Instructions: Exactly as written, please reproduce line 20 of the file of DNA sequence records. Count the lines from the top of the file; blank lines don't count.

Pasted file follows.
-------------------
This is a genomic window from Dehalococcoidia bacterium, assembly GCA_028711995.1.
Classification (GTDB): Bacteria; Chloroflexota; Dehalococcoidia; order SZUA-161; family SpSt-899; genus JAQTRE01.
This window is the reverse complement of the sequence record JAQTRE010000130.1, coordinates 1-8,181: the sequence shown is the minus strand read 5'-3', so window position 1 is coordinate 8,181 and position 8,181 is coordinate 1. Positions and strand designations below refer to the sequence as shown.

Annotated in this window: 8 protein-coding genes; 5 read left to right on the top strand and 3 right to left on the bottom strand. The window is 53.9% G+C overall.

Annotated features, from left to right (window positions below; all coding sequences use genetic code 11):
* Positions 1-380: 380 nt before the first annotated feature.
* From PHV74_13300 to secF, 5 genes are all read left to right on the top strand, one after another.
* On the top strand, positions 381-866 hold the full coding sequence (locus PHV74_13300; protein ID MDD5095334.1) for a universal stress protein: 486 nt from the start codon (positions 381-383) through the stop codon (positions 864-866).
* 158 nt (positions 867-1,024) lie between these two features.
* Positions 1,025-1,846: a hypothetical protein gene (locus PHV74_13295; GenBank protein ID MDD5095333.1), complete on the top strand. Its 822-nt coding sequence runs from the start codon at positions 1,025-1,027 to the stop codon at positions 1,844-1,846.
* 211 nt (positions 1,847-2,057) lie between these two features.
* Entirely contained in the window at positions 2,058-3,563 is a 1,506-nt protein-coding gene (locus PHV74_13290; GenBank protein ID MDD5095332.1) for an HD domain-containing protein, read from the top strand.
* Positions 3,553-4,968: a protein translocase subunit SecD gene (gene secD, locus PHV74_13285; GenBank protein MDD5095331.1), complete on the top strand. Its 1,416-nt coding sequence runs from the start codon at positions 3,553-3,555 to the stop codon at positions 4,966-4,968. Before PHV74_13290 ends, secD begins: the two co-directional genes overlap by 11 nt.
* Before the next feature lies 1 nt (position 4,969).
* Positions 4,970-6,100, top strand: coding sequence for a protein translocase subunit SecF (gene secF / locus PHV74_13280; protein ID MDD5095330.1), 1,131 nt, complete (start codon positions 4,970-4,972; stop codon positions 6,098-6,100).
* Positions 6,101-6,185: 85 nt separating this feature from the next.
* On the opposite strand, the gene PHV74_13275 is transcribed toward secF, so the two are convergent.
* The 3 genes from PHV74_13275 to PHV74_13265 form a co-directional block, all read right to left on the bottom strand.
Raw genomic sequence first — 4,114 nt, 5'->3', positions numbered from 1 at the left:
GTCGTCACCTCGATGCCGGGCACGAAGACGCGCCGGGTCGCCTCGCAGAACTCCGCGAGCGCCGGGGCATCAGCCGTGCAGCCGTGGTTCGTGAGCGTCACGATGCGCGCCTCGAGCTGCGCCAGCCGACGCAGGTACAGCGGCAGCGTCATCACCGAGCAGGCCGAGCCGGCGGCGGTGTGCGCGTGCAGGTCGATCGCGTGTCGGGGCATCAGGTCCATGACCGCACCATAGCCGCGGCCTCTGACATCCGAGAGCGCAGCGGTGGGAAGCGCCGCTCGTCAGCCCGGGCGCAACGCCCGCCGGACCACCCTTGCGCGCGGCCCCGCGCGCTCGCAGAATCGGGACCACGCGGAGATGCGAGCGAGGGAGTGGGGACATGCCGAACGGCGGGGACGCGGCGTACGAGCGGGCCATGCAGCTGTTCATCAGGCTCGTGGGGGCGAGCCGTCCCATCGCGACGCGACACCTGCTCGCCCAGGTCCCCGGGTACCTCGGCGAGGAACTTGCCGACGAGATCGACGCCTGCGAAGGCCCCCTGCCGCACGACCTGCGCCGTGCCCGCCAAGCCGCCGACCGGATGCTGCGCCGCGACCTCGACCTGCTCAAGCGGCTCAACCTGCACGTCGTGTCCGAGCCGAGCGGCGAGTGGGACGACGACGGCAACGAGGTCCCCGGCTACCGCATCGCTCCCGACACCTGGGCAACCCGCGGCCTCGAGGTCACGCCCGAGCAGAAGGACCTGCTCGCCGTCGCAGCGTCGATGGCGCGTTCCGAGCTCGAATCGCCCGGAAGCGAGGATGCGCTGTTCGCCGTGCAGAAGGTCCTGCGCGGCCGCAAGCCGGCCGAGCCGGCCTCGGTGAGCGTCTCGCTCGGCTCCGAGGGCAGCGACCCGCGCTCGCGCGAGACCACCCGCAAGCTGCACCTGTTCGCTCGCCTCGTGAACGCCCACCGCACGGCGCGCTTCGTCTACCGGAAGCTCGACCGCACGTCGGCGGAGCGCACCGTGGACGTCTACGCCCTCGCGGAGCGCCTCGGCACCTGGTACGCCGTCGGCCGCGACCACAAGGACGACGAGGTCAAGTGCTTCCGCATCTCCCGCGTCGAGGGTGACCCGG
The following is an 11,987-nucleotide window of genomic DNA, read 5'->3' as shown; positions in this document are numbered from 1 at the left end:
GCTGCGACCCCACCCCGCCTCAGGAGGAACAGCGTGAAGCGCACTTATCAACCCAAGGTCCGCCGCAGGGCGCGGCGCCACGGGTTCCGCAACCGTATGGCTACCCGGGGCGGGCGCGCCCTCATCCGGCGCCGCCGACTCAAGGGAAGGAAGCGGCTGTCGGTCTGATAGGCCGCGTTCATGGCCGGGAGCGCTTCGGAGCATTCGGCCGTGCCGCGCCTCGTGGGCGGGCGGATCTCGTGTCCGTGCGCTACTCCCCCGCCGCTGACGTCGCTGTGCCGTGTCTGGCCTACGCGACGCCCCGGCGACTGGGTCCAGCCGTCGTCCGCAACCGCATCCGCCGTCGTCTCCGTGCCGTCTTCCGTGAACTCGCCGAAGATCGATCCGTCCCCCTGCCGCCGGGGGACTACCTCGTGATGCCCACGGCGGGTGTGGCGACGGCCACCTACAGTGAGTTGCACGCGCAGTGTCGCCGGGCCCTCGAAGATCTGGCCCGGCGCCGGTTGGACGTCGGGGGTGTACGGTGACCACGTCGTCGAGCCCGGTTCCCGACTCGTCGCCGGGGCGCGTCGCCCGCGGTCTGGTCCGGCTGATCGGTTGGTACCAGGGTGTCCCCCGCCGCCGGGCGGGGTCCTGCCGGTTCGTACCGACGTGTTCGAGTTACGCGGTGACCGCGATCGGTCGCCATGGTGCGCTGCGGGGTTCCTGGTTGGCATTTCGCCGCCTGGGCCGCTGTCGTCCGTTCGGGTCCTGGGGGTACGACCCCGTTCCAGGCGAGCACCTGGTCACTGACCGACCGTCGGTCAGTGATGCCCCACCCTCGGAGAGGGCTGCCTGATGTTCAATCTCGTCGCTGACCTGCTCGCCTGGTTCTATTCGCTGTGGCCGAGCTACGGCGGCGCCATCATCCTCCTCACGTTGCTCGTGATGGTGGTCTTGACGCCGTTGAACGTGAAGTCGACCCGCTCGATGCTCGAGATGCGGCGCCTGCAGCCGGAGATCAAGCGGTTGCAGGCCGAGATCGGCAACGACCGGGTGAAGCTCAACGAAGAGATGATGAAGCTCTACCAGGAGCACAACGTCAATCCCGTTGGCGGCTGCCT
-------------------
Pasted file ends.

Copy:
GTCGTCACCTCGATGCCGGGCACGAAGACGCGCCGGGTCGCCTCGCAGAACTCCGCGAGCGCCGGGGCATCAGCCGTGCAGCCGTGGTTCGTGAGCGTCACGATGCGCGCCTCGAGCTGCGCCAGCCGACGCAGGTACAGCGGCAGCGTCATCACCGAGCAGGCCGAGCCGGCGGCGGTGTGCGCGTGCAGGTCGATCGCGTGTCGGGGCATCAGGTCCATGACCGCACCATAGCCGCGGCCTCTGACATCCGAGAGCGCAGCGGTGGGAAGCGCCGCTCGTCAGCCCGGGCGCAACGCCCGCCGGACCACCCTTGCGCGCGGCCCCGCGCGCTCGCAGAATCGGGACCACGCGGAGATGCGAGCGAGGGAGTGGGGACATGCCGAACGGCGGGGACGCGGCGTACGAGCGGGCCATGCAGCTGTTCATCAGGCTCGTGGGGGCGAGCCGTCCCATCGCGACGCGACACCTGCTCGCCCAGGTCCCCGGGTACCTCGGCGAGGAACTTGCCGACGAGATCGACGCCTGCGAAGGCCCCCTGCCGCACGACCTGCGCCGTGCCCGCCAAGCCGCCGACCGGATGCTGCGCCGCGACCTCGACCTGCTCAAGCGGCTCAACCTGCACGTCGTGTCCGAGCCGAGCGGCGAGTGGGACGACGACGGCAACGAGGTCCCCGGCTACCGCATCGCTCCCGACACCTGGGCAACCCGCGGCCTCGAGGTCACGCCCGAGCAGAAGGACCTGCTCGCCGTCGCAGCGTCGATGGCGCGTTCCGAGCTCGAATCGCCCGGAAGCGAGGATGCGCTGTTCGCCGTGCAGAAGGTCCTGCGCGGCCGCAAGCCGGCCGAGCCGGCCTCGGTGAGCGTCTCGCTCGGCTCCGAGGGCAGCGACCCGCGCTCGCGCGAGACCACCCGCAAGCTGCACCTGTTCGCTCGCCTCGTGAACGCCCACCGCACGGCGCGCTTCGTCTACCGGAAGCTCGACCGCACGTCGGCGGAGCGCACCGTGGACGTCTACGCCCTCGCGGAGCGCCTCGGCACCTGGTACGCCGTCGGCCGCGACCACAAGGACGACGAGGTCAAGTGCTTCCGCATCTCCCGCGTCGAGGGTGACCCGG